Her advice to a new student in the program?

“Don’t be afraid of failing at new things or getting something wrong. Grad school is all about learning to be an independent scholar, and so much of that learning happens when you push yourself to try new things. Make sure to be nice to yourself when things don't work the first time.”

Dereka Graham

Dereka Graham
Bachelor of Science in behavioral healthcare

Dereka Graham earned her bachelor's degree in behavioral healthcare while also working full time as a behavioral health technician on the inpatient psychiatric unit at the VA. Her work included assisting the medical team with caring for veterans with various mental health and substance use disorders. Graham has military experience herself, serving for six years in the Florida Army National Guard as an ammunition supply specialist.

“One accomplishment I am proud of is making the dean’s list a few semesters in a row. It was not easy while working a full-time job at the VA, but I was intentional about my educational success, and I am now graduating with honors,” said Graham.

She says Multidisciplinary Behavioral Healthcare Services led by Michael Dow, PhD was one of her favorite courses in the program because it helped her find her path of clinical psychology.

“Every professor I’ve had was great, accessible, and willing to help when needed," Graham said. "This program is set up to help you become a great behavioral healthcare professional.”

Graham has been accepted into a clinical psychology program at the Florida School of Professional Psychology at National Louis University and says she hopes to continue working with veteran populations at VA hospitals. 

Her advice to a new student in the program?

“Soak up all the valuable information you will receive. The field of behavioral healthcare is broad and there are various paths one can take. Be intentional with your goals and what you want to gain from the program. There is a lot of information that will be provided and many tools to take away; use them to go the path that is best for you.”

Alyssa Hanley

Alyssa Hanley
Master of Science in child and adolescent behavioral health

Alyssa Hanley graduated with a master’s degree in child and adolescent behavioral health with a concentration in developmental disabilities. She says her favorite courses in her program were Addressing Behavior Challenges in Young Children and Intensive Individualized Positive Behavior Support.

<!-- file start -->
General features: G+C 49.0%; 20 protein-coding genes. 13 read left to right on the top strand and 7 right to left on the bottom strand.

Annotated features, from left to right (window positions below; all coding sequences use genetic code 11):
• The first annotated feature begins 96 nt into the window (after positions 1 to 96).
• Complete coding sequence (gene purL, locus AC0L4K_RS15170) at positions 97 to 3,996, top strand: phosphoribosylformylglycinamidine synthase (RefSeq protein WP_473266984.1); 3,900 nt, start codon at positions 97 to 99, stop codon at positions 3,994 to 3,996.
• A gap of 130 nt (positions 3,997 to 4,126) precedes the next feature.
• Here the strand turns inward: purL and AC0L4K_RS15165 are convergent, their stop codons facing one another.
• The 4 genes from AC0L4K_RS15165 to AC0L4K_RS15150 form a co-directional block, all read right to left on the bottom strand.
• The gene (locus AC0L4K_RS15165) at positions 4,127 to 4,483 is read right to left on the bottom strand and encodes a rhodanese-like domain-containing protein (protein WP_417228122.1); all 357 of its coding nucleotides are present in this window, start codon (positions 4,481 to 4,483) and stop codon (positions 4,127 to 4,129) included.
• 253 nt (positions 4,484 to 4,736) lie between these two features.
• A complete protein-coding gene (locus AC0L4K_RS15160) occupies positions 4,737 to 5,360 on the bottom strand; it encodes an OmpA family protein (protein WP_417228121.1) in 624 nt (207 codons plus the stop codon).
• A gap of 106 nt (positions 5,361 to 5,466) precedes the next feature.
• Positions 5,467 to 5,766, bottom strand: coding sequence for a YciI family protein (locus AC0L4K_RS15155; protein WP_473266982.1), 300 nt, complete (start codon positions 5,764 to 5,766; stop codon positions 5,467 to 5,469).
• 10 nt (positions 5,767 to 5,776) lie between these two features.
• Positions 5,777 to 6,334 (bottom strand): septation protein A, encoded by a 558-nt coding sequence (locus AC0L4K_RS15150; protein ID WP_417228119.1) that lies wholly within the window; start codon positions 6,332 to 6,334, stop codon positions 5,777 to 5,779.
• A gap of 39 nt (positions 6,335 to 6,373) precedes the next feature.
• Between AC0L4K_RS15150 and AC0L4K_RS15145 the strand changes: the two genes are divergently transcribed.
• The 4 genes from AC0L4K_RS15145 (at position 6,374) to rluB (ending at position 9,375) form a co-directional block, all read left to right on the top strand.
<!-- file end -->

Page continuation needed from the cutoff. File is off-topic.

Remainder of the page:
“These courses provided me with a lot of knowledge and skills that I use in my everyday life as a [registered behavior technician] and while working in schools,” said Hanley. “These classes greatly impacted my ability to serve the children I work with.”

She says that she is most proud of her thesis project, which was on the impact of COVID-19 on service access for youth with intellectual and developmental disabilities. While it was challenging, Hanley says she learned a lot and felt supported throughout the process. 

“I enjoyed the support from professors and staff and also from the other students,” she said. “Being online, it can be hard to form a relationship with others in your program and with faculty, but everyone I interacted with throughout the program was very supportive and always willing to help.”

Hanley’s long-term goal is to earn a doctoral degree in school psychology and continue to work with and support children. 

Her advice to a new student in the program?

“It can be challenging at times, but there is so much support at USF. Reach out for help when you need it!”

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About College of Behavioral & Community Sciences News

The Mission of the College of Behavioral and Community Sciences (CBCS) is to advance knowledge through interdisciplinary teaching, research, and service that improves the capacity of individuals, families, and diverse communities to promote productive, satisfying, healthy, and safe lives across the lifespan. CBCS envisions the college as a globally recognized leader that creates innovative solutions to complex conditions that affect the behavior and well-being of individuals, families, and diverse communities.